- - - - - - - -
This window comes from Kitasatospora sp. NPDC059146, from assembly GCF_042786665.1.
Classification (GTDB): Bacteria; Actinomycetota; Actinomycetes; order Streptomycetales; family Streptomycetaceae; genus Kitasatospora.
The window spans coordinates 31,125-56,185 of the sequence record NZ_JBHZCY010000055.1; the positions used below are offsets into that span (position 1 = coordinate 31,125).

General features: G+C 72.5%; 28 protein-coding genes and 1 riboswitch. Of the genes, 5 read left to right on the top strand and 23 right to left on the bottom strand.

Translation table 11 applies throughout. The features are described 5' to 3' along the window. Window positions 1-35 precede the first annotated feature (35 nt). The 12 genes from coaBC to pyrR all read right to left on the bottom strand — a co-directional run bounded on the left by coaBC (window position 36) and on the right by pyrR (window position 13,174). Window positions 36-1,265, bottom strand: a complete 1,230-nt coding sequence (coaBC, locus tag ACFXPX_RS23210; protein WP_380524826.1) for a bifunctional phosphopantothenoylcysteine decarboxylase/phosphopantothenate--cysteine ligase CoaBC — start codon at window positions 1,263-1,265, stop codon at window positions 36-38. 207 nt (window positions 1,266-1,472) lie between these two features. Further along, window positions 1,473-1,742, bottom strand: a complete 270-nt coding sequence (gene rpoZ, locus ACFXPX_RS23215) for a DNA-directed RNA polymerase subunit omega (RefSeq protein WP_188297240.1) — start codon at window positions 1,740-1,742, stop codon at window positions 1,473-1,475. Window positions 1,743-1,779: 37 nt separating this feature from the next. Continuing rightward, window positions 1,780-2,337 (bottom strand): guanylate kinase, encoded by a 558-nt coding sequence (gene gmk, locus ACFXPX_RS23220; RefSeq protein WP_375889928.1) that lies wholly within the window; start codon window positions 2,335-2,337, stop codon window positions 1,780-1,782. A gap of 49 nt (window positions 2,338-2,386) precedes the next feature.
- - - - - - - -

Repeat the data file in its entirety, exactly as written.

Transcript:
This window comes from Kitasatospora sp. NPDC059146, from assembly GCF_042786665.1.
Classification (GTDB): Bacteria; Actinomycetota; Actinomycetes; order Streptomycetales; family Streptomycetaceae; genus Kitasatospora.
The window spans coordinates 31,125-56,185 of the sequence record NZ_JBHZCY010000055.1; the positions used below are offsets into that span (position 1 = coordinate 31,125).

General features: G+C 72.5%; 28 protein-coding genes and 1 riboswitch. Of the genes, 5 read left to right on the top strand and 23 right to left on the bottom strand.

Translation table 11 applies throughout. The features are described 5' to 3' along the window. Window positions 1-35 precede the first annotated feature (35 nt). The 12 genes from coaBC to pyrR all read right to left on the bottom strand — a co-directional run bounded on the left by coaBC (window position 36) and on the right by pyrR (window position 13,174). Window positions 36-1,265, bottom strand: a complete 1,230-nt coding sequence (coaBC, locus tag ACFXPX_RS23210; protein WP_380524826.1) for a bifunctional phosphopantothenoylcysteine decarboxylase/phosphopantothenate--cysteine ligase CoaBC — start codon at window positions 1,263-1,265, stop codon at window positions 36-38. 207 nt (window positions 1,266-1,472) lie between these two features. Further along, window positions 1,473-1,742, bottom strand: a complete 270-nt coding sequence (gene rpoZ, locus ACFXPX_RS23215) for a DNA-directed RNA polymerase subunit omega (RefSeq protein WP_188297240.1) — start codon at window positions 1,740-1,742, stop codon at window positions 1,473-1,475. Window positions 1,743-1,779: 37 nt separating this feature from the next. Continuing rightward, window positions 1,780-2,337 (bottom strand): guanylate kinase, encoded by a 558-nt coding sequence (gene gmk, locus ACFXPX_RS23220; RefSeq protein WP_375889928.1) that lies wholly within the window; start codon window positions 2,335-2,337, stop codon window positions 1,780-1,782. A gap of 49 nt (window positions 2,338-2,386) precedes the next feature.